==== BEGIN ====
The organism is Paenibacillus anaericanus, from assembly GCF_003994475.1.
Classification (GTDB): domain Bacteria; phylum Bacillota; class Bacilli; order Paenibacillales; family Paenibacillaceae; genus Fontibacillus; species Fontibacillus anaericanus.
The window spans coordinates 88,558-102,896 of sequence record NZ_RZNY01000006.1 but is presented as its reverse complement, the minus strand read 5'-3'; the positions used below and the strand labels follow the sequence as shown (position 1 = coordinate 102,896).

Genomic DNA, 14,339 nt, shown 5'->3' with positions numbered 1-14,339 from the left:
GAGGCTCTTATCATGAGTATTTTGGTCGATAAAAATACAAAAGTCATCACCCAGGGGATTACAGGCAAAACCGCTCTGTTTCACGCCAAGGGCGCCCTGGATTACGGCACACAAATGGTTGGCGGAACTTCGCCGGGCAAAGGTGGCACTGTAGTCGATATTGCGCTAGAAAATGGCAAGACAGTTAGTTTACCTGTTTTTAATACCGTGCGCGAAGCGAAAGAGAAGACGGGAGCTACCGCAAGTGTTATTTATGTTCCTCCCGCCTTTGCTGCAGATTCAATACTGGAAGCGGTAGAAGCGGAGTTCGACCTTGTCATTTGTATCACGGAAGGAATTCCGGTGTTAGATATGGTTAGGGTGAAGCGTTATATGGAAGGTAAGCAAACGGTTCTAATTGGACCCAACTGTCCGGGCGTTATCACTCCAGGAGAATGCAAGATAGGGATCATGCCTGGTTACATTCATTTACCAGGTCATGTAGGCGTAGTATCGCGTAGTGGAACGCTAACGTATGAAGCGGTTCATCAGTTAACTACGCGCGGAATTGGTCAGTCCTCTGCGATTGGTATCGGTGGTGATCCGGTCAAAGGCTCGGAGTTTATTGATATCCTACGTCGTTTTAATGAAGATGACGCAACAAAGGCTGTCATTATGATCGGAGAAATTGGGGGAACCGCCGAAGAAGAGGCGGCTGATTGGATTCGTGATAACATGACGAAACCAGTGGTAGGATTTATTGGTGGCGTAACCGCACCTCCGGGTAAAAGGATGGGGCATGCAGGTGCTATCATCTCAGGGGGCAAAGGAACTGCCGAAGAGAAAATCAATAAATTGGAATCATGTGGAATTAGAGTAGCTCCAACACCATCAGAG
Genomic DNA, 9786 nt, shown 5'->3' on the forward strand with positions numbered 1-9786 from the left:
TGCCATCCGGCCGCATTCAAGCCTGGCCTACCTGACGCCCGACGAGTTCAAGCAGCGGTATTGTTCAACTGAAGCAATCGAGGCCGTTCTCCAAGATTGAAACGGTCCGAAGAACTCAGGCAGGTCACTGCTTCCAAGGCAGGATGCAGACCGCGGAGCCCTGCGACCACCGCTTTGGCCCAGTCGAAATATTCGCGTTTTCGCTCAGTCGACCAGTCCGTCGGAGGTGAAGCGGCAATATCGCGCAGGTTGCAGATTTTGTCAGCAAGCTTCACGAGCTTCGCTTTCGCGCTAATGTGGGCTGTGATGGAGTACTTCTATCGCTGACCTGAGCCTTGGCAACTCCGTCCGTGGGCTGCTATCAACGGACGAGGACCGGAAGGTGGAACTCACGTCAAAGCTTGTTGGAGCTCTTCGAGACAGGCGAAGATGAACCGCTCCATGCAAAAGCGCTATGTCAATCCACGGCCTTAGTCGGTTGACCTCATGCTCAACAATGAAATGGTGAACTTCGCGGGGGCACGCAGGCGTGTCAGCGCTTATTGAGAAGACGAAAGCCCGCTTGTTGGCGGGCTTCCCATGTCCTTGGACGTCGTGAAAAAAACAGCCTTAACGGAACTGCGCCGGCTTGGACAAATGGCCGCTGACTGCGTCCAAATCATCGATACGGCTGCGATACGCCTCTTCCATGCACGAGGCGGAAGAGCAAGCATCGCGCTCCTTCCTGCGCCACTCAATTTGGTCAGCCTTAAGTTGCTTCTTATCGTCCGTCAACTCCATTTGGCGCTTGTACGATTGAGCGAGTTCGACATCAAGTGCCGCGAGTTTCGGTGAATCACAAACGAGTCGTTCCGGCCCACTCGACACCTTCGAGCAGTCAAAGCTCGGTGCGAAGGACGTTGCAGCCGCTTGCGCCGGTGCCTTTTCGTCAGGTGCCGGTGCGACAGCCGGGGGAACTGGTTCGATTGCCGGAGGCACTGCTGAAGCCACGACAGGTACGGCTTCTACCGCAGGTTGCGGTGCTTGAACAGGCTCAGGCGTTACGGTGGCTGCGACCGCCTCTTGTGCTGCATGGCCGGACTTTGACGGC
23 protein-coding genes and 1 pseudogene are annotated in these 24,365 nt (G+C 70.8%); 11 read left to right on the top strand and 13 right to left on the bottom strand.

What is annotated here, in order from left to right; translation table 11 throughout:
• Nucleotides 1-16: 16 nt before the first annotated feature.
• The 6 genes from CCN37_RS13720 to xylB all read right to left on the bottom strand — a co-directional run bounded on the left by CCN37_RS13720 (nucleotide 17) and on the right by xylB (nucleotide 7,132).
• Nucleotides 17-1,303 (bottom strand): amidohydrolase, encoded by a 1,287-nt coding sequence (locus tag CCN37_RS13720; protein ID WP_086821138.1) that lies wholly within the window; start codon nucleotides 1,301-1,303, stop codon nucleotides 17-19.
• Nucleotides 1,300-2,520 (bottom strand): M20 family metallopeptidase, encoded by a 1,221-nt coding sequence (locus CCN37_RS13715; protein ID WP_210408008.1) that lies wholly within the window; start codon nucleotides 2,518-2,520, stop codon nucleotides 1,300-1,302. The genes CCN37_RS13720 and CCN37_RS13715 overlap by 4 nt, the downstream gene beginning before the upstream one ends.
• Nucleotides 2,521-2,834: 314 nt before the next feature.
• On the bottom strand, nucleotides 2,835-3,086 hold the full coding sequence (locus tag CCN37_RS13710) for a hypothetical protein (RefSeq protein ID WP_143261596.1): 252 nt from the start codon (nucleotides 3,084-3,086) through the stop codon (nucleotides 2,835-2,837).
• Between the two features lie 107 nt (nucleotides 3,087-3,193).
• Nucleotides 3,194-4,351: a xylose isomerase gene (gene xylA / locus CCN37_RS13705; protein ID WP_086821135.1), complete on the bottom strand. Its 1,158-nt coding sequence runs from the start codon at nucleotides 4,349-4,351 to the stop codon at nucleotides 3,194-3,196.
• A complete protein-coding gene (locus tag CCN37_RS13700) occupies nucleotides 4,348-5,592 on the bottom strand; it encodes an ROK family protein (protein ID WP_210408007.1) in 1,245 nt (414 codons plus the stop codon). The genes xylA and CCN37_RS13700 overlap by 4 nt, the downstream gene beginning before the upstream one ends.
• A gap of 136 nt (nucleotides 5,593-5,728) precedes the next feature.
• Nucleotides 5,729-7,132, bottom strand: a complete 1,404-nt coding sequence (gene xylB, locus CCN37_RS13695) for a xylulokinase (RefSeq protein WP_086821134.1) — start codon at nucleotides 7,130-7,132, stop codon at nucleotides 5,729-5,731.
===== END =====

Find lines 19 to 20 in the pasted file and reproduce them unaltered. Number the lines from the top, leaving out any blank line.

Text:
• A gap of 136 nt (nucleotides 5,593-5,728) precedes the next feature.
• Nucleotides 5,729-7,132, bottom strand: a complete 1,404-nt coding sequence (gene xylB, locus CCN37_RS13695) for a xylulokinase (RefSeq protein WP_086821134.1) — start codon at nucleotides 7,130-7,132, stop codon at nucleotides 5,729-5,731.